Adverse outcomes of bullying experiences extend into adulthood, for some
Both those who carry out bullying behaviors and those who are targeted are at risk for long-lasting and serious health challenges.
Across communities, many people are working to reduce and prevent bullying in the lives of kids. Much of this work stems from our growing awareness of the serious outcomes that can happen to young people. Kids who are targets of bullying can experience bodily harm and damage to their possessions, reputations and relationships. They may also be powerless, helpless, anger and fear, as well as a deep sense of shame and worthlessness. Those who carry out bullying behaviors may have similar feelings, as well as confusion about underlying issues that might be contributing to their behaviors. Both these groups of young people, as well as those who are sometimes described as “bully-victims,” can also experience higher levels of depression, anxiety, substance use and poor school achievement during childhood and adolescence.
The long-term outcomes related to bullying experiences are a growing focus of research. A recent study published in JAMA Psychiatry (Journal of the American Medical Association) explored connections between childhood bullying experiences and psychiatric outcomes during young adulthood. The authors found that people who were targets of childhood bullying were at increased risk for emotional disorders in adulthood (such as anxiety and panic disorder), while those involved as bullies or “perpetrators” during childhood were at increased risk for antisocial personality disorder as adults. Those described as “bully-victims” were at highest risk for elevated rates of disorders during adulthood. People in this group had a higher prevalence of disorders such as depression, panic disorder, substance use and suicidality (recurrent thoughts of death, suicidal ideation or suicide attempts).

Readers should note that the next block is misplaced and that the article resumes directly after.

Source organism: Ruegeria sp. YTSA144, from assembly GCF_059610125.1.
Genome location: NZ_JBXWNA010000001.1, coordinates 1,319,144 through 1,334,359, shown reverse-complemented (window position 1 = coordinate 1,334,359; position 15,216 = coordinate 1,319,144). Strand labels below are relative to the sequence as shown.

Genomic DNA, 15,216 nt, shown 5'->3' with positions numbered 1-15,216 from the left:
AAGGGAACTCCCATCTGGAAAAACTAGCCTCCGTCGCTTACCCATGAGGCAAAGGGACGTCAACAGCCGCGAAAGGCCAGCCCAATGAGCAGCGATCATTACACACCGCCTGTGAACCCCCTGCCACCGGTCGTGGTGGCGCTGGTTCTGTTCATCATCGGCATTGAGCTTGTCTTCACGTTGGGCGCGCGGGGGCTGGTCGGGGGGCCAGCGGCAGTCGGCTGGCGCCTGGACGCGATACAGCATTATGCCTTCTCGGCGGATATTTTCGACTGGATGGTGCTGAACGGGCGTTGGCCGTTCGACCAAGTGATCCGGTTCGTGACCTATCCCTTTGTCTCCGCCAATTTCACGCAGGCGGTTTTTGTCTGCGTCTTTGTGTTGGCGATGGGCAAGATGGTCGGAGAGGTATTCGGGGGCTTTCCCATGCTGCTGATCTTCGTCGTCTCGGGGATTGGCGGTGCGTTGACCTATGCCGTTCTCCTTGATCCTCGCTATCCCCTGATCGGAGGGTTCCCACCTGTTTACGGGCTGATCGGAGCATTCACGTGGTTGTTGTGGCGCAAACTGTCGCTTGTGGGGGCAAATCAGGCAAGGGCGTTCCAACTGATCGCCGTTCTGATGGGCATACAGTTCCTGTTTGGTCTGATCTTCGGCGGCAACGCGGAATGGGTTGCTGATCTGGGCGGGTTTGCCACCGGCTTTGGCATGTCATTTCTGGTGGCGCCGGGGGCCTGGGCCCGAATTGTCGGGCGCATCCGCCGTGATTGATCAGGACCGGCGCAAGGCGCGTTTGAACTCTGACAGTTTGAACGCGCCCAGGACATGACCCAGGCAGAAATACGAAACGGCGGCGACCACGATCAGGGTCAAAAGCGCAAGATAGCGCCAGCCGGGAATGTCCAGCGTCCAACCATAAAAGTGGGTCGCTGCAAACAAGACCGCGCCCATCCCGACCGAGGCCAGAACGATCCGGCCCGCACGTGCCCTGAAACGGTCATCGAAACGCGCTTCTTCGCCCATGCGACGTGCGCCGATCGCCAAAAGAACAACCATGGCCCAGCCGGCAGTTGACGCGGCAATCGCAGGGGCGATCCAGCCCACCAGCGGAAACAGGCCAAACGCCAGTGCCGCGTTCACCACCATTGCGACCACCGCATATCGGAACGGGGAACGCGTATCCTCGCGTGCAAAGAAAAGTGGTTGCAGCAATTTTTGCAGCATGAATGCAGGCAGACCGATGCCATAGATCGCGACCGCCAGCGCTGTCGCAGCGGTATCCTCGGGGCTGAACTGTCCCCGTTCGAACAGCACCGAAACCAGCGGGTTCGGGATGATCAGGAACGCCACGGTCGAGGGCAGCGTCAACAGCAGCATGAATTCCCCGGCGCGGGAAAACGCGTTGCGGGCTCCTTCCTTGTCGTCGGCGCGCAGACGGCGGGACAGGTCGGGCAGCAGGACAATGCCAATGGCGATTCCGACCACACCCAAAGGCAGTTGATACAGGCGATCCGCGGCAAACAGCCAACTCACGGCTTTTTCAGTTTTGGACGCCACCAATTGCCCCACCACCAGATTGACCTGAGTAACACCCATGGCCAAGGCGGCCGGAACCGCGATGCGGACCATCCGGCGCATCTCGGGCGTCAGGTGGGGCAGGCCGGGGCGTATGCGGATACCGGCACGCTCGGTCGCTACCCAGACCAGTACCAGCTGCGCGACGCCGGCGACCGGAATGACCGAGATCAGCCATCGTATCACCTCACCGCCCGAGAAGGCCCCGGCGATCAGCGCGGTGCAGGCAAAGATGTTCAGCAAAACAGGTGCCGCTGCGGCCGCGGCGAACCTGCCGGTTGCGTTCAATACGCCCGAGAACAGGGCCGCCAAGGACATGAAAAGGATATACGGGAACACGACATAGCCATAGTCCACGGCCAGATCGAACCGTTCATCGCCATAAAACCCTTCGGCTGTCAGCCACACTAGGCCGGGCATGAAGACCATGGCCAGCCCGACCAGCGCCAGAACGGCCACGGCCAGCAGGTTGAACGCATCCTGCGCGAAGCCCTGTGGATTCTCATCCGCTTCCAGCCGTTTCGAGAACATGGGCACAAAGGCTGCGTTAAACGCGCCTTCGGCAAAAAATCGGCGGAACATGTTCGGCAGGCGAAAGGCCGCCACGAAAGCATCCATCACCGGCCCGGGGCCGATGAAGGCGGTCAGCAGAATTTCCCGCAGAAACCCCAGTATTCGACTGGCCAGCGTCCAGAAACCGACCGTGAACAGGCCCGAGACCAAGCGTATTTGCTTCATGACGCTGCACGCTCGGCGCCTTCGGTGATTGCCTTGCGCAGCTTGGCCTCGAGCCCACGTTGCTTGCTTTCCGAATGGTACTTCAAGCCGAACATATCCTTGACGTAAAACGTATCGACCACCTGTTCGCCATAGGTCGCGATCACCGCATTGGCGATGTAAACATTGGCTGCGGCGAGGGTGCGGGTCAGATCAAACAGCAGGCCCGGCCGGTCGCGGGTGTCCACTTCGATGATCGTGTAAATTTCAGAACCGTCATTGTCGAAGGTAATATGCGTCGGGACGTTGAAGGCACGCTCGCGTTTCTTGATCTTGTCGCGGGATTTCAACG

Like many who work within the area of bullying prevention, the authors of the JAMA study stressed that bullying is not a harmless or inevitable part of growing up. It’s a significant issue with emotional and financial costs to those directly involved and to our broader society. Having programs in place to help kids and adults work for positive change in order to prevent bullying is an important step for all the settings where young people live, learn, grow and develop.
A new Michigan State University Extension resource called Be SAFE: Safe, Affirming and Fair Environments is one such program. Be SAFE is designed for use in out-of-school settings (such as 4-H, Boys and Girls Clubs, Scouts and afterschool programs). It focuses on helping youth (ages 11-14) and adults work in partnership to create settings that are physically and emotionally safe. For more information about Be SAFE, you can download a free PDF of the Introduction section of the 224-page guide at the MSU Extension Bookstore.